It was not all Gregorian chants

I had a visit at a monastery this week to introduce the idea of a hospice transition to a monk and his caregivers. I did a quick check of my clothes to ensure I was appropriately dressed and noting that I was not wearing a shoulder baring tube top and had chosen sensible footwear in place of my slilettos, I picked up the phone to schedule my visit. That's hospice talk for "appointment." I asked for him by name and the man on the other line said, "oh, you mean father such and such." Did I? I had no idea, but I agreed. I scheduled the visit for later that afternoon, but noted that this other monk really would have preferred for me to hold off until the real caretaker Father Goerge returned from a pilgrimage to Israel on Sunday. Then he hit me with this one. "if there are other visitors here you will be required to cover your head with a scarf and change into a long skirt, unless you have already done so." nope. I had left my school marm skirt and scarf at home. Gulp. I had some concerns.

On the ride over I wondered what etiquette exists within a monastery that I don't know about? Eye contact? Could I touch his arm? Shake his hand? What language would be acceptable? Where would we meet?

When I arrived and drove up the winding drive to the staggering building I was worried about more than a parking spot. When I pushed open the heavy from centuries ago door, I was instantly relieved that I had told Steve I was going there and that my supervisor knew my plan because it was just that creepy.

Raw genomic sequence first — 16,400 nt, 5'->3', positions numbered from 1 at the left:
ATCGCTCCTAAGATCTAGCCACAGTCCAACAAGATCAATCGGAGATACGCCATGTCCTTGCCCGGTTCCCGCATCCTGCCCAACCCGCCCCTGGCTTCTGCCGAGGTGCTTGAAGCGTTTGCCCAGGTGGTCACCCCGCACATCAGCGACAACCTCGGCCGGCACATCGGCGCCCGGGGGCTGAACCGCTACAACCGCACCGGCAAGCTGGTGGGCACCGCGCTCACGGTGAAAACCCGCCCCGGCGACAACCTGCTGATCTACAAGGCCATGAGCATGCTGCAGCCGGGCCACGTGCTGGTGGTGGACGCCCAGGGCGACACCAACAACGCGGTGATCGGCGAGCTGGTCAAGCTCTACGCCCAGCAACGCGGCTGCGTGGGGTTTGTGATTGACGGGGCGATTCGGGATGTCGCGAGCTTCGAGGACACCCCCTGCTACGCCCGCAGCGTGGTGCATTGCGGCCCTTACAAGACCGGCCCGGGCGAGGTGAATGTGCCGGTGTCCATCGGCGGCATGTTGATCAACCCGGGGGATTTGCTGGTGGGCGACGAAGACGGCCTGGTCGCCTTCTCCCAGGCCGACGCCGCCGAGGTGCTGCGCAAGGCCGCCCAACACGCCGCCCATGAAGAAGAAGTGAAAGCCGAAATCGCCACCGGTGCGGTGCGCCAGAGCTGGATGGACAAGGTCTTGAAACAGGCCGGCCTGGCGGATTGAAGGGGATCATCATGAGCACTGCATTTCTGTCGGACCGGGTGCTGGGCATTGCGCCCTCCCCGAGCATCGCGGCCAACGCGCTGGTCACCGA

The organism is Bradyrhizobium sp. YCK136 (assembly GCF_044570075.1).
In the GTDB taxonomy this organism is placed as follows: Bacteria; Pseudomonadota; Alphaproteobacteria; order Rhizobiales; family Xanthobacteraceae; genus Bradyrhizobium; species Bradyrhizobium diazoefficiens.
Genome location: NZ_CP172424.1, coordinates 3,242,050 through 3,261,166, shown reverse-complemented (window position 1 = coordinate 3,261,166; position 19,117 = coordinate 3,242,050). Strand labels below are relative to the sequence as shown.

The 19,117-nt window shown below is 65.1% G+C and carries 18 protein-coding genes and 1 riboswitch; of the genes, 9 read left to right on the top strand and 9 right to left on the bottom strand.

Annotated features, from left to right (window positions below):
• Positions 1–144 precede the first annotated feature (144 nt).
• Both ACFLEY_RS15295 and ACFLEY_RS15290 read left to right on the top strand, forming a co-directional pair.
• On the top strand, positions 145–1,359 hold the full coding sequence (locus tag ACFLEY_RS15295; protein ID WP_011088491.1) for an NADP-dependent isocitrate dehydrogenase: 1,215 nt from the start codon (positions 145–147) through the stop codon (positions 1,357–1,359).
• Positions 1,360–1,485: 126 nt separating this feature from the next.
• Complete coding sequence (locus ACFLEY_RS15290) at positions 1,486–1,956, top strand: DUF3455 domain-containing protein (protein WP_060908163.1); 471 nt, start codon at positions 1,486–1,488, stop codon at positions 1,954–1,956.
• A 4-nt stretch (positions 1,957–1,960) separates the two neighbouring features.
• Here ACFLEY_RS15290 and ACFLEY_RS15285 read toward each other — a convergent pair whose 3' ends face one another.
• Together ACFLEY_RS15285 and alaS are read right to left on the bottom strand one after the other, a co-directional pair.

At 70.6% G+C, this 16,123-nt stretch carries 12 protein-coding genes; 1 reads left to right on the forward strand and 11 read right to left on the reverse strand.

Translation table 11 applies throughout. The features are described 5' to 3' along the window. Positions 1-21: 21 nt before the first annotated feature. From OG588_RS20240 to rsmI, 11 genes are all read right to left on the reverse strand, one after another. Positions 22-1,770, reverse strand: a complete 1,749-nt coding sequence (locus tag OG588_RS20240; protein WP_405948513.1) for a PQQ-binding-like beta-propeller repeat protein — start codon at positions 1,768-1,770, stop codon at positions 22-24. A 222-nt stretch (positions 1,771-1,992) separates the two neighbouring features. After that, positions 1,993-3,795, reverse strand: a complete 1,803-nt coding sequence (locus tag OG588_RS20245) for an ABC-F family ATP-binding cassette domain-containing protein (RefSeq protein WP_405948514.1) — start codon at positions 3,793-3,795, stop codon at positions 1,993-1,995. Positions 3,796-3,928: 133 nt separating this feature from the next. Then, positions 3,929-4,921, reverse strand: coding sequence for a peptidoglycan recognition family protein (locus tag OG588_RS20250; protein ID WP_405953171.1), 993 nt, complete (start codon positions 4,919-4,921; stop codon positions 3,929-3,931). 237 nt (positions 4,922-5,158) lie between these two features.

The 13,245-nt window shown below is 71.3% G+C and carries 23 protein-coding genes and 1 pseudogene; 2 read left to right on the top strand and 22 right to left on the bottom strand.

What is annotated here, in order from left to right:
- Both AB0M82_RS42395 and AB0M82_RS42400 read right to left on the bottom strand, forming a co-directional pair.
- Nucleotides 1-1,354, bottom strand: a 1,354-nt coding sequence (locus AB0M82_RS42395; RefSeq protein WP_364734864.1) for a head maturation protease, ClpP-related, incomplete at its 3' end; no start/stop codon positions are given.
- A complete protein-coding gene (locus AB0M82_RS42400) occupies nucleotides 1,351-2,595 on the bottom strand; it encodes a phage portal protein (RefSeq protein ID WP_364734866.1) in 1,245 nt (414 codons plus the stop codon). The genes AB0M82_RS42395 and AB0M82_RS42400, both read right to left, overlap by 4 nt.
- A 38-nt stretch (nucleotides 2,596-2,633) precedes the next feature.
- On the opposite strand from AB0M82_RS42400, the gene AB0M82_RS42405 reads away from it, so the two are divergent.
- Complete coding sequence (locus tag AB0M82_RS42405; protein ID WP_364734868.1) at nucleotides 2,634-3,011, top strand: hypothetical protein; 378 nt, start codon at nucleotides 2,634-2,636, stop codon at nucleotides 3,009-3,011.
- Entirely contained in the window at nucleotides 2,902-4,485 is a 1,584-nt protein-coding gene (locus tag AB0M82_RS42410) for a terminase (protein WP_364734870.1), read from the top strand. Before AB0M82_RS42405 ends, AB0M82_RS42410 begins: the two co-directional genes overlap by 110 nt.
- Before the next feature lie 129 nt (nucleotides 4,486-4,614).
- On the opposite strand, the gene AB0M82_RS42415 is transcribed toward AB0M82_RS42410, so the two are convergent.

Dark. Hushed voices. Hallways to nowhere. Candles. 

Father such and such was sweet, but I couldn't help but feel like it was 1611, English accents and all. Very little eye contact. I touched his arm before I left and he didn't pull away, but i still don't ow if that was ok. I'm not sure they will be allowing the whole team into the monastery on a regular basis. I felt intrusive and while I didn't have to pull on a skirt or cover my head, I felt totally out of place. I was professional, but inside my head was ticking down the seconds until I could race back out the door, except I knew I could never find it on my own. This made those seconds tick even louder. I thought about where my phone was. It was the same feeling I have had in some scary places downtown, places I don't even like to drive through let alone pull up a chair and chat. They always tell us if we aren't comfortable to go, but should I have felt this way in a big ol' monastery? Probably not.

I'm dramatic, but this place creeped me out.


Post a Comment